Emerging Markets Crisis; Long-Lasting Damage Is Possible

Article excerpt

Byline: H.E. Shaukat Aziz, SPECIAL TO THE WASHINGTON TIMES

As the financial crisis unfolds and deepens, there seems to be an expectation - even a hope - among policy-makers and analysts that, despite globalization, emerging markets have been somehow decoupled from the chaos, and will consequently grow sufficiently to prevent what is now a near-global recession from turning into something worse.

This is wishful thinking. The full impact of the current crisis may be delayed somewhat, but barring close attention and action, the effects on emerging markets threaten to be profound and long-lasting.

It is true that emerging markets began the year in reasonably good financial shape. According to a World Bank report published in June, as of the middle of 2007 the foreign exchange reserves at developing countries amounted to $3.2 trillion, just under 25 percent of their combined gross domestic product. The top five countries accounted for 60 percent of the total.

The good news is that those figures undoubtedly swelled during the 12 months ended June 30, 2008; the bad news is that growth in those foreign exchange reserves was almost certainly skewed in favor of oil and commodity-producing countries. For everybody else, the vertiginous increase in food and energy prices was extremely painful.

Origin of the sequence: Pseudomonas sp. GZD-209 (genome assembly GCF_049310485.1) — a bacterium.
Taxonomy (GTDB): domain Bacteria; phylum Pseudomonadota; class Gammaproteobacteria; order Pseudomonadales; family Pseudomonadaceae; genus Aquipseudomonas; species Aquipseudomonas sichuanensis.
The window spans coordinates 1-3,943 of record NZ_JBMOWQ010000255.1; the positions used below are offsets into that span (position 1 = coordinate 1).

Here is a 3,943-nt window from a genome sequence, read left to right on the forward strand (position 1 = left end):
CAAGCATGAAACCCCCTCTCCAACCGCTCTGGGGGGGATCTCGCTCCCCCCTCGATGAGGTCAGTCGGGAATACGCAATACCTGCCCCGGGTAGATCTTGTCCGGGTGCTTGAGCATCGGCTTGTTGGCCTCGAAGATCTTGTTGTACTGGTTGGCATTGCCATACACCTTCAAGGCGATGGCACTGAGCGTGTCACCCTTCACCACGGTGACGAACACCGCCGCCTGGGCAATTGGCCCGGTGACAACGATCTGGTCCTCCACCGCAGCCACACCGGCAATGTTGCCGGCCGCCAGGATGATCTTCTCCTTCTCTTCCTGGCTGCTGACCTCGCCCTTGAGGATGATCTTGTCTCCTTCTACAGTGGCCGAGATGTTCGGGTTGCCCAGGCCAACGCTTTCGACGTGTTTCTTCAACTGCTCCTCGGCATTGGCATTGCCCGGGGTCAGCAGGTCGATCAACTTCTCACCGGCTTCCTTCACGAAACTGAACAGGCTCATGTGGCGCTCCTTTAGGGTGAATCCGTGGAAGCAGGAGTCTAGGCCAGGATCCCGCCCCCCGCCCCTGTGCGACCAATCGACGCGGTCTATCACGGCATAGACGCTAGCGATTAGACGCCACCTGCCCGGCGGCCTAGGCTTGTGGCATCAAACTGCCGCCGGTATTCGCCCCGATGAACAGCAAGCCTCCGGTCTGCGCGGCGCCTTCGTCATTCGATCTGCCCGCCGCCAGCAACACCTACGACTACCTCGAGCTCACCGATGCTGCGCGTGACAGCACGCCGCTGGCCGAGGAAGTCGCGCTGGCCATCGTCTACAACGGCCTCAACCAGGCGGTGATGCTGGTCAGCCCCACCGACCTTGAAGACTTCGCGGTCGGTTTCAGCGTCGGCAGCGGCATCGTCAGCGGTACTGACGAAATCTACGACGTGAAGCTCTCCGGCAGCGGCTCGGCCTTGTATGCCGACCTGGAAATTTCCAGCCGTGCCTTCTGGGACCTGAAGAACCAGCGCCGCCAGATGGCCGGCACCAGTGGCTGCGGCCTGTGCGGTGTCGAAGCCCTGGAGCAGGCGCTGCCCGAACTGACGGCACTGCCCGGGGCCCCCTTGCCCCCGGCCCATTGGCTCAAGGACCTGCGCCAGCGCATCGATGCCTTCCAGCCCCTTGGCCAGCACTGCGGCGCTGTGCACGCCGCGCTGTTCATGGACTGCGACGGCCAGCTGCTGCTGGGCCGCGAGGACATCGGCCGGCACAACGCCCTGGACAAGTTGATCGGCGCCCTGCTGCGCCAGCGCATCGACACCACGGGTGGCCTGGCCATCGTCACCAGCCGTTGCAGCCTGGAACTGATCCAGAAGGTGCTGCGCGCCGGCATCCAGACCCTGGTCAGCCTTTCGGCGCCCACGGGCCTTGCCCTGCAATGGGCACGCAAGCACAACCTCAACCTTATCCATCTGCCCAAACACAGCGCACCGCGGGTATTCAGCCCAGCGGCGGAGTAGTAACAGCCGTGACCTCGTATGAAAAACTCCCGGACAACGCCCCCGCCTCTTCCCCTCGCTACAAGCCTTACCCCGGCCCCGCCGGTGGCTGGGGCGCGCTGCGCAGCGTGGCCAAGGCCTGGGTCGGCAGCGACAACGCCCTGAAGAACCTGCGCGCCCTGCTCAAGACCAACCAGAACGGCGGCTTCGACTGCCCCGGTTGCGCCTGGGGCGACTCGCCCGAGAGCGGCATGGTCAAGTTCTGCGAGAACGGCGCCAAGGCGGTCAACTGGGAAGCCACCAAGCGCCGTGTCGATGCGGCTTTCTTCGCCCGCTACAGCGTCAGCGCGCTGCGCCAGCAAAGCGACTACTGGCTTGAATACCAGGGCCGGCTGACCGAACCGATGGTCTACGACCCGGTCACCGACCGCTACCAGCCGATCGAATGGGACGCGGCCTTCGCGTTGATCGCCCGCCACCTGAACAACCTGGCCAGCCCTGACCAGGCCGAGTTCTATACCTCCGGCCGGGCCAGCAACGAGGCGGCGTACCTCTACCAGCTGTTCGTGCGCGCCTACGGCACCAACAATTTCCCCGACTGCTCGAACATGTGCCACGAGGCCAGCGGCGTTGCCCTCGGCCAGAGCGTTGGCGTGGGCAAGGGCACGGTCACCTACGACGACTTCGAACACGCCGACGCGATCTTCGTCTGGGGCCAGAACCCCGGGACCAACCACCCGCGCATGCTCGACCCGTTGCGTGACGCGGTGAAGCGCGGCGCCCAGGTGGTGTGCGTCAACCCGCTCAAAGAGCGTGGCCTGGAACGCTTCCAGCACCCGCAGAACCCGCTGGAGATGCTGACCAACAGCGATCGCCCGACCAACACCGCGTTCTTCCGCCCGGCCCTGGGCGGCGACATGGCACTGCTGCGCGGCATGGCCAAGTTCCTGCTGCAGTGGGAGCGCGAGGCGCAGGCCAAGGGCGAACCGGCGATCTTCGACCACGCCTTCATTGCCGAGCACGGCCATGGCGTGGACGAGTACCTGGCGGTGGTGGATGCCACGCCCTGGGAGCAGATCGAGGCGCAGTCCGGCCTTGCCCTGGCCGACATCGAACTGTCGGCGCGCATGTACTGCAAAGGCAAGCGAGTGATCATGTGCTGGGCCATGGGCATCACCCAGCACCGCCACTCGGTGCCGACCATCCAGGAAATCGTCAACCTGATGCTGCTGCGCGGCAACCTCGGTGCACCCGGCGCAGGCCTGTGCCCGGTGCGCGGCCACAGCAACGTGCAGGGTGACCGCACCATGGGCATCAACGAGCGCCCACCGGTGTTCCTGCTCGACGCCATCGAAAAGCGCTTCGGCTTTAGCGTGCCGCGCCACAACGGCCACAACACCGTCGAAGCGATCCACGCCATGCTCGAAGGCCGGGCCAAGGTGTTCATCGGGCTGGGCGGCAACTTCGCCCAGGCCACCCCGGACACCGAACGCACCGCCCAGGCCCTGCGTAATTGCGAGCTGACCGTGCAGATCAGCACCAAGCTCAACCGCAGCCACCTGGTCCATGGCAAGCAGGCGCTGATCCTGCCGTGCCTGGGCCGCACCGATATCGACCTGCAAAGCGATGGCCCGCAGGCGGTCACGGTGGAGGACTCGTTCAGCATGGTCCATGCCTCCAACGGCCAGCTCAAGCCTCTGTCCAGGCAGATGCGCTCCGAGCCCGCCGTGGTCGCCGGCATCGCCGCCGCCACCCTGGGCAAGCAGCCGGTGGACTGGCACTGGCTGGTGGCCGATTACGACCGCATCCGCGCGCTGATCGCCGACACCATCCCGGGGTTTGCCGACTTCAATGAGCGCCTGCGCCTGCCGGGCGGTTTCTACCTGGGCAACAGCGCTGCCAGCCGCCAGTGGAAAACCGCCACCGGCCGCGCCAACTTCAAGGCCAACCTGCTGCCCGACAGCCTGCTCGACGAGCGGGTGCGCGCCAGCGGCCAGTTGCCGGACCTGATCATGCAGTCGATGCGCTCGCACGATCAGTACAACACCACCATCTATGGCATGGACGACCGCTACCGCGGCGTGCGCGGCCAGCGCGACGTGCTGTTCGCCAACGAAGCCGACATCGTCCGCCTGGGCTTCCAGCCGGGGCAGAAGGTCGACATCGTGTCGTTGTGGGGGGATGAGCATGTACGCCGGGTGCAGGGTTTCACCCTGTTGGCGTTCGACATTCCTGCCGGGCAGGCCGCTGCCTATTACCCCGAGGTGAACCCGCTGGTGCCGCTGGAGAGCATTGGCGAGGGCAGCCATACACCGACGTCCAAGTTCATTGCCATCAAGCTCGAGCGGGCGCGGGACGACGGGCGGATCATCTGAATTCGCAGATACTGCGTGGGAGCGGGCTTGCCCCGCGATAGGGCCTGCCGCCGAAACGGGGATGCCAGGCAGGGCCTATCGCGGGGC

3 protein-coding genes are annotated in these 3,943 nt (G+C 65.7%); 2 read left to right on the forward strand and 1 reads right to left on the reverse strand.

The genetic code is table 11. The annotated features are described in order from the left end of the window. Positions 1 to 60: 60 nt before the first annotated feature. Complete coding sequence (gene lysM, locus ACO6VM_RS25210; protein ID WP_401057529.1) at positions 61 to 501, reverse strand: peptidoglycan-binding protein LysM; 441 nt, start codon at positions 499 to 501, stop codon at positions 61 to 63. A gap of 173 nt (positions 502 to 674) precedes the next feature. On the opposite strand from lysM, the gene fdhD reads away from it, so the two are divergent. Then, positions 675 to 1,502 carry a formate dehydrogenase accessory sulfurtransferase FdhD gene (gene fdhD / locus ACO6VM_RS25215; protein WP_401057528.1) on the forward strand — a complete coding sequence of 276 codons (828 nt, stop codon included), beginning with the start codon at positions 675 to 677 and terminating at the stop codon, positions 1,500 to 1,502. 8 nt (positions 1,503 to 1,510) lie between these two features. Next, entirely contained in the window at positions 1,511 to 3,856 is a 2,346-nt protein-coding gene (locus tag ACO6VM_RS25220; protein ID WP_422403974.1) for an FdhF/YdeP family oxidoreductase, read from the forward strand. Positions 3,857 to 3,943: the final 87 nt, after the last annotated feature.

Needless to say, the steep decline in oil and commodity prices since mid-summer has been a welcome relief. But, on balance, the collapse in equity and debt prices around the world since September has more than offset the benefit of lower food and oil bills.

For much of this decade, private capital inflows - debt and equity - provided the much-needed fuel for growth in emerging markets. Last year, those inflows totaled a record $1 trillion, according to the same World Bank study cited above. The increase marked the fifth straight year of strong gains. The study notes, too, that net bank lending and bond flows have increased from virtually zero in 2002 to 3 percent of developing countries' GDP in 2007, while net foreign direct and portfolio equity flows have increased from 2.7 percent of GDP to 4.5 percent.

Accompanying the report was a 2008-2009 forecast for private fund flows. At the time, conditions were sufficiently uncertain that the bank's analysts felt constrained to make two projections.

Under a soft-landing scenario, private fund flows were expected to decline by about 15 percent in 2009 from 2007 levels. Under a hard-landing scenario, private fund inflows were forecast to drop by nearly 50 percent in 2009. Subsequent developments have, however, given new meaning to the phrase hard landing. It seems unlikely, for example, that forecasters could have anticipated that by late November stock prices in China, as measured by the Shanghai Composite Index, would have declined by nearly 64 percent as of earlier this month; that equity prices in India would be down by more than 55 percent; or that the Morgan Stanley EAFE world index would be down by nearly 50 percent. …